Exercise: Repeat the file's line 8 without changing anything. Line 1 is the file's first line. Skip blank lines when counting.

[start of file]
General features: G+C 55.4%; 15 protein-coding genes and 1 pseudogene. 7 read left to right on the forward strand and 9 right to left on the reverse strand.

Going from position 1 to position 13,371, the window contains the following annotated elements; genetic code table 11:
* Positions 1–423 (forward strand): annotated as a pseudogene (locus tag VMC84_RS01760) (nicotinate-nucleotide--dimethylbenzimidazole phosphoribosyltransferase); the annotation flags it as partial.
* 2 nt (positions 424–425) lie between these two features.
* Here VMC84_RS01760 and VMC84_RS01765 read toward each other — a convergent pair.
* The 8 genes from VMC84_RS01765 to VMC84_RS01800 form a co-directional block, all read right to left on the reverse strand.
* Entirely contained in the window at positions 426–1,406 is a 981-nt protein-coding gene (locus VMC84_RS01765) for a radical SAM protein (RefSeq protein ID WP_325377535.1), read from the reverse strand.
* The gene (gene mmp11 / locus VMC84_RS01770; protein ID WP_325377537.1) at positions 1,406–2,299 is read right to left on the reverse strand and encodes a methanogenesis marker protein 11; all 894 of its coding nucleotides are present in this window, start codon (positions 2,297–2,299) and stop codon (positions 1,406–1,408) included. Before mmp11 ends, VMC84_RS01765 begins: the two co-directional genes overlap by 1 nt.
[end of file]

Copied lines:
* The gene (gene mmp11 / locus VMC84_RS01770; protein ID WP_325377537.1) at positions 1,406–2,299 is read right to left on the reverse strand and encodes a methanogenesis marker protein 11; all 894 of its coding nucleotides are present in this window, start codon (positions 2,297–2,299) and stop codon (positions 1,406–1,408) included. Before mmp11 ends, VMC84_RS01765 begins: the two co-directional genes overlap by 1 nt.